Cresting Toward 60

1 Jun

I’m cresting toward 60.  (cresting is an understatement since I’m rapidly approaching the shoreline) I’m the parent of adult children (who are in their 30s).  I do realize that once the line turns pink on the pregnancy test, you have signed up for life.  You never stop being a Mom, or most of us don’t.  But at some point the thought tickles, maybe even teases, your frontal lobe that maybe, just maybe, your job duties will diminish somewhat.  And maybe, just maybe, you can turn and focus attention on your own dreams and passions.

That is the place I’m finding myself right now.  Now, let me quick to note, I am unequivocally, unabashedly crazy about my kids.  They are truly the great loves of my life.  But I do harbor ambitions of getting some traction with my Be Brave. Lose the Beige blog and business.  After all, I’m obviously not getting any younger.

But as I slumped in to meet my business partner this morning, I confessed to feeling like I had been pulled from pillar to post by my little darlings.  (My husband says I’ve been pulled more than salt water taffy) You see, I think as Boomer parents, we have become  exceptionally good at solving our kids’ problems, or at least helping them brainstorm their way through them.  This creates quite a dependency– for both of us.  They frequently turn to us for guidance and advice. And we don’t necessarily mind most of the time.  We like keeping the connection; we are addicted to the feeling of being needed; and we are incredibly opinionated, particularly when it comes to our kids’ lives.

But sometimes we can experience burn-out.  I think that is what is happening to me this week.  My son, who is finishing his Ph.D. requirements, is tired of being poor and living so far away from his fiancé; his labradoodle, who has served as a lifeline over this extended process, is quite ill.  David is beside himself with grief.  My daughter is in the process of extracting herself from a 5 year relationship; her inner city basement apartment was fire-bombed recently; and she feels like she has chosen a poor and possibly unsafe replacement residence.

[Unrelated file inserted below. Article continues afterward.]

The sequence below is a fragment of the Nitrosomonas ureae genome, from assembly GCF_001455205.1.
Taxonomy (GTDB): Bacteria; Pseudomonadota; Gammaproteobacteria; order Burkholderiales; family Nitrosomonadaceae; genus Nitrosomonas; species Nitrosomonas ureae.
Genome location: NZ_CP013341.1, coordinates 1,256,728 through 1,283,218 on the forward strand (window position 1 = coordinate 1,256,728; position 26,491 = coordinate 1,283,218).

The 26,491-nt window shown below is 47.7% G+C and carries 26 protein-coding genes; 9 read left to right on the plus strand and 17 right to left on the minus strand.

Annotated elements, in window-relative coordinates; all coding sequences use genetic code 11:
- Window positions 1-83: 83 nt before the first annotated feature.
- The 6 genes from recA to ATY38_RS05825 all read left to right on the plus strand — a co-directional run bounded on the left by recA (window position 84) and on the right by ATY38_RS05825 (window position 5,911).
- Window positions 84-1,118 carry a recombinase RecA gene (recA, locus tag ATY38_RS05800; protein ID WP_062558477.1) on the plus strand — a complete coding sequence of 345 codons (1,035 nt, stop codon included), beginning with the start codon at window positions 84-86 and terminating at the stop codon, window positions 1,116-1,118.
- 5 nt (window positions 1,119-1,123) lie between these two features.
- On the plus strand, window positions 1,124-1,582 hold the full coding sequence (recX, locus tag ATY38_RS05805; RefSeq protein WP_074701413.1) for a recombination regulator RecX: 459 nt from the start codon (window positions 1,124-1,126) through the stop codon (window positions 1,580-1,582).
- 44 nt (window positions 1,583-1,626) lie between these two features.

The texting, phone calls, visits, and emails consume a considerable amount of my time.  There is also the matter of my battered spirit.  It is difficult, if not impossible, for me not to experience anxiety when my children are suffering.    Thus, there is not a lot of time or energy left over to focus on my own work.  I think this may be a clarion call for advise…how do we maintain a healthy balance between parenting and pursuing our own passions?  Text, comment or email with your thoughts….

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2 Responses to “Cresting Toward 60”

  1. Ellis June 2, 2013 at 6:53 pm #

    Liz: You are a gem! Love your blog! I offer that you are suffering from a common condition: “Drowning in Abundance.” The good news is that we Boomer women have so many more doors open to us than any past generation. The bad news is that not much of the traditional has fallen off the plate; life is just fuller. How wonderful that your children want to share their lives with you and that modern technology allows it to happen. (Remember the days when we hesitated to make a long distance call, because it was so expensive? And we couldn’t text or email?) Plus, your past accomplishments have established your reputation as a noteworthy artist and professional. More doors open; more amazing opportunities … and nothing drops off that plate. Knowing the condition doesn’t make the complexities easier to balance. Do take a few moments every day to pat yourself on the back in recognition of all you have, are, and will be experiencing as you go forward. You deserve it.

    • Liz Kitchens June 3, 2013 at 10:01 am #

      Thank you, ellis.

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